How do you graph #y=sectheta+2#?
Dec 11, 2017
- Graph the function first as if it were a cosine function. This is because secant is the inverse of cosine.
- Begin with the reference y= d+a cos (bx-c).
- The absolute value of a is your amplitude (in this case, it's an understood 1). This is one-half the distance between the highest and lowest points of the graph.
- If graphing in degrees, your period is 360/b, or in this case 360. (If in radians, use 2
#pi#, which is equivalent to 360 degrees).
- The horizontal translation, or phase shift, is equal to -c/b. In this case, it's 0 because there is no c or b. There is no horizontal translation.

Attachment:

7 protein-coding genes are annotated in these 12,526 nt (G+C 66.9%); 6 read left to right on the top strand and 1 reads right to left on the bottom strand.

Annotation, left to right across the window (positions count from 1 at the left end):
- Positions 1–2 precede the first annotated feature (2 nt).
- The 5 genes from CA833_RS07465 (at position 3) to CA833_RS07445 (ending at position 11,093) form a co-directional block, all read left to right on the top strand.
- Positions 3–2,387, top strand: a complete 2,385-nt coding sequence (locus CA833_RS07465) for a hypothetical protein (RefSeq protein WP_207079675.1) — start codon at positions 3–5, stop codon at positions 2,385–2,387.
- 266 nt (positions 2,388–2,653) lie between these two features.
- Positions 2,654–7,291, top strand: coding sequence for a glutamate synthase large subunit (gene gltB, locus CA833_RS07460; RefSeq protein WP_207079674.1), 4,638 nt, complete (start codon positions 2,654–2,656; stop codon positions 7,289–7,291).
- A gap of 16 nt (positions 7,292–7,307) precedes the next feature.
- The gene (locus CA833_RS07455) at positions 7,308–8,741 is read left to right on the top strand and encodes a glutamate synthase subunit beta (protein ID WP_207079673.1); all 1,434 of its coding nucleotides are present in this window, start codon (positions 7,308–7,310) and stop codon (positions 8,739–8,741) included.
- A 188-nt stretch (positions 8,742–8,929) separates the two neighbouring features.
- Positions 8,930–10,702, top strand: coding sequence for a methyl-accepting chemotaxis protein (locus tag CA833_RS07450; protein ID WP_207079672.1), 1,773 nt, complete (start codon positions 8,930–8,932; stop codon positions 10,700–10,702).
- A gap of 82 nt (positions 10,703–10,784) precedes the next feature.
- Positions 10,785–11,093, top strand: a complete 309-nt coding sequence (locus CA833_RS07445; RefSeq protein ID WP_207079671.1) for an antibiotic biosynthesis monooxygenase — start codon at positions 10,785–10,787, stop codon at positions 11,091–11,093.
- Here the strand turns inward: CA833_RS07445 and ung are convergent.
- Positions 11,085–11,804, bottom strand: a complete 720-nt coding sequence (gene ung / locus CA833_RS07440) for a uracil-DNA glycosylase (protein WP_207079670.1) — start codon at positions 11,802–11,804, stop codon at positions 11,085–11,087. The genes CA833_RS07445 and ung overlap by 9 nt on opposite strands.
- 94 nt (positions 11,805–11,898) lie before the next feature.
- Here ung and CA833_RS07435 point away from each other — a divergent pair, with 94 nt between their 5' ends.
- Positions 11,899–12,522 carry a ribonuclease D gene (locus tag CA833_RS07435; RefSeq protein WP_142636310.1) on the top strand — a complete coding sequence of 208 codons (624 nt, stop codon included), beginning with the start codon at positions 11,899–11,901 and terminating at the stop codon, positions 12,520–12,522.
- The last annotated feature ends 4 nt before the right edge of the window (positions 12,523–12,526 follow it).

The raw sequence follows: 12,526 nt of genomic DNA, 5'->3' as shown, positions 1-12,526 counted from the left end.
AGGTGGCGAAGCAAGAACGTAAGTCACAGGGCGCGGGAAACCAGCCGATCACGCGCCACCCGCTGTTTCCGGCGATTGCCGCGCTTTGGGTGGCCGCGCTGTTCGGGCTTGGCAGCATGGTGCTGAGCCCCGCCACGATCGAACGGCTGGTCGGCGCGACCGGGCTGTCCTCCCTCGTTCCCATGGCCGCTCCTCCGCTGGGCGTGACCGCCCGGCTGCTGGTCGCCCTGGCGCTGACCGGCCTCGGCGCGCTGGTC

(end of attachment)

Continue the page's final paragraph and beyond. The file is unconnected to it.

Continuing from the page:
- The vertical translation is equal to d, or in this case, +2.
- Graph it like a COSINE function.
- Make a t-table with your points.
- Your first point is equal to your horizontal translation, or in this case 0.
- Your end point is equal to your horizontal translation plus your period, or in this case, 360 (or 2
#pi#if graphing in radians).
- Your increments are gained by dividing your period by 4. (in this case, 90).
- Your points on the x side of your t-table will be 0, 90, 180, 270, and 360 in this case. That is one full cycle of the function.
- Use a calculator to get your y points, being careful with parentheses. If you can't use a calculator, do translations on the parent function. y=cos(x)
- Graph the COSINE function, but don't connect the dots.
- Every HIGH point on the graph will be a parabola opening UP.
- Every LOW point on the graph will be a parabola opening DOWN.
- Every MIDDLE point is an asymptote . Draw a vertical dashed line here.
- You've now graphed a secant graph with a vertical translation of +2!